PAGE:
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Rheonix Nets $12.6M to Develop PCR-based MDx Assays on Microfluidics Platform


By Ben Butkus

This article was originally published on April 27.

Rheonix, an early-stage molecular diagnostics company spawned from the semiconductor manufacturing trade, came out of stealth mode last week by announcing the completion of a $12.6 million Series A financing.

The company will use the funding to continue developing its flagship product — the Rheonix "chemistry and reagent device," or CARD — which integrates sample preparation, nucleic acid amplification, and endpoint detection all on a single microfluidics-based, point-of-care polymeric module.

In addition, Rheonix has partnered with a number of companies and academic institutions to develop laboratory protocols and molecular diagnostic assays for the CARD, with the goal of submitting its first 510(k) application to the US Food and Drug Administration by the end of this year, most likely for a warfarin-sensitivity assay, President and CEO Tony Eisenhunt told PCR Insider.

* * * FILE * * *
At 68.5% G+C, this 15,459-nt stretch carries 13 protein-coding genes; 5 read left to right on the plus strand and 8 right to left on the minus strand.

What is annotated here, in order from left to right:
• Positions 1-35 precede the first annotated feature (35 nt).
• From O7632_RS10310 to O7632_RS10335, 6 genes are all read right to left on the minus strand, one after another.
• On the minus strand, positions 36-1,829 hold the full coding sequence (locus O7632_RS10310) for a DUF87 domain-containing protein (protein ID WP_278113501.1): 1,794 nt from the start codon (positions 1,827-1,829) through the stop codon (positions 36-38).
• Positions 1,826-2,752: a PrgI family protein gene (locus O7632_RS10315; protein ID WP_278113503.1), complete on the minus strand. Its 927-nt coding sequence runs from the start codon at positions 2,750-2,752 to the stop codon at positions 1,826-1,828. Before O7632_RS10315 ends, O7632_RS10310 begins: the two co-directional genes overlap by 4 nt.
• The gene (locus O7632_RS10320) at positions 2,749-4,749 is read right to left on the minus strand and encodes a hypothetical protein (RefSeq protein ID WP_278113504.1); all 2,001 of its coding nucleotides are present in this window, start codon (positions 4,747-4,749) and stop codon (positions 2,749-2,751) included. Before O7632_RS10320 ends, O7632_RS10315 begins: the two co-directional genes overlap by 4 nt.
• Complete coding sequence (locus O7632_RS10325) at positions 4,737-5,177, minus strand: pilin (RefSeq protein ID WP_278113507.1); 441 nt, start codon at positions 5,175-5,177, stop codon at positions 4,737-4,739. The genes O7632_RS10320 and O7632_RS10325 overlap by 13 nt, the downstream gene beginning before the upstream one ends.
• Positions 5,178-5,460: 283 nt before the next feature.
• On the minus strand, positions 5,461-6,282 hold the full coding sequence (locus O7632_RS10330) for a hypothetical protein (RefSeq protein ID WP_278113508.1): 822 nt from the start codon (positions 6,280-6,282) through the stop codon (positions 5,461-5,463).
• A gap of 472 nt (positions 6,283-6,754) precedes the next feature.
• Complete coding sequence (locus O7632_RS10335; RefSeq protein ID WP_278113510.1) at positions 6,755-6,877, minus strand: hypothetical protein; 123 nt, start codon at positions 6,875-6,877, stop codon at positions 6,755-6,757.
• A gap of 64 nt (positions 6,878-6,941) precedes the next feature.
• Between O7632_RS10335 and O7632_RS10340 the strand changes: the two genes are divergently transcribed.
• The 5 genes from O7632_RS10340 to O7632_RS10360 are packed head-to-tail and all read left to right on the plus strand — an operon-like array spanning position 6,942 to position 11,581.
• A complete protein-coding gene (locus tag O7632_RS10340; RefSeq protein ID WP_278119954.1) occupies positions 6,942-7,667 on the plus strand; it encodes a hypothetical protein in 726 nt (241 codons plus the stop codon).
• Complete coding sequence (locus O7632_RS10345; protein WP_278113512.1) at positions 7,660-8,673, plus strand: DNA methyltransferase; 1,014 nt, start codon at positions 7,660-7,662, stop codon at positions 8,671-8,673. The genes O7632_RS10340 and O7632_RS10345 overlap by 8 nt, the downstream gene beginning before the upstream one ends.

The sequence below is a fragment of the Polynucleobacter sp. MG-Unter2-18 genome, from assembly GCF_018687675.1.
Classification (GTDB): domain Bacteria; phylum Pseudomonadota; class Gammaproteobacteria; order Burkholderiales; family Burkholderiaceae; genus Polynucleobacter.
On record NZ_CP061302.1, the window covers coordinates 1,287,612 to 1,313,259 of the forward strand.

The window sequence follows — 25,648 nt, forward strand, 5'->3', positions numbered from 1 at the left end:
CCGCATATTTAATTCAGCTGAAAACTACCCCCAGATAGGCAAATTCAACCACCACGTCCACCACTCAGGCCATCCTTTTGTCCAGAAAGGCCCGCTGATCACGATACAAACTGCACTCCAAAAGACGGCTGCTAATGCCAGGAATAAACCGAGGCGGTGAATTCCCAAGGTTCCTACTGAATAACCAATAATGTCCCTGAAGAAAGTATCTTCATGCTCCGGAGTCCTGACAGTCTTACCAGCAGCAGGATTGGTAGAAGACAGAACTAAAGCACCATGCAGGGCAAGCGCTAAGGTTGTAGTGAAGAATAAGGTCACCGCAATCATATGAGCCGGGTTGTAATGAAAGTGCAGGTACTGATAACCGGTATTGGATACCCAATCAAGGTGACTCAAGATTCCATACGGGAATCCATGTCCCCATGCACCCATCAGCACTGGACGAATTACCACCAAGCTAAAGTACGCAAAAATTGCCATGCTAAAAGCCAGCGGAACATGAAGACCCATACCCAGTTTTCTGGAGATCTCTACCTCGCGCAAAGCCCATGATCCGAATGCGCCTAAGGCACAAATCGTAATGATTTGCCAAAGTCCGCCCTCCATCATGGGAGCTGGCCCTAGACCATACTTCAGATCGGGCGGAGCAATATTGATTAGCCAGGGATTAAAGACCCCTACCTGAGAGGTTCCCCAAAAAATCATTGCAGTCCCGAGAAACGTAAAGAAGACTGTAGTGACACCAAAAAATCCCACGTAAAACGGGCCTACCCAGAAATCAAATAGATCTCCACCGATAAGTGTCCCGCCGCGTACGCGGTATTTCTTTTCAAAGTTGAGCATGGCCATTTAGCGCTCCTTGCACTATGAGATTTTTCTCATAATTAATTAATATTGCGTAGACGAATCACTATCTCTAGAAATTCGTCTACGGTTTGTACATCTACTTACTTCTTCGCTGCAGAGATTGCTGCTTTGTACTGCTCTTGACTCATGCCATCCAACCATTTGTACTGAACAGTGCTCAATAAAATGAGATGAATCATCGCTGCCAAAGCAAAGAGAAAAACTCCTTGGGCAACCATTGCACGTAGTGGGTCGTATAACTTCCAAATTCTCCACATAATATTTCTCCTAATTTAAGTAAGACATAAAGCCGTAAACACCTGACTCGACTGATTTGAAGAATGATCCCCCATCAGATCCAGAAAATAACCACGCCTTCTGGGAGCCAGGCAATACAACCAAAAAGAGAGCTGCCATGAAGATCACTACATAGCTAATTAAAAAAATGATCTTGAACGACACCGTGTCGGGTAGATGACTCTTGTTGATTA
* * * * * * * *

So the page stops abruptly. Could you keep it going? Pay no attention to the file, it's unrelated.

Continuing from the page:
A syndicate of regional and international firms, led by Cayuga Venture Fund and private investors Bill Allyn and Eric Allyn, participated in the Series A financing.

Based in Ithaca, NY, Rheonix is the offspring of a company called Kionix, which was founded out of Cornell University in 1993 to manufacture semiconductor components for a variety of industries, and in particular MEMS-based inertial sensor technology.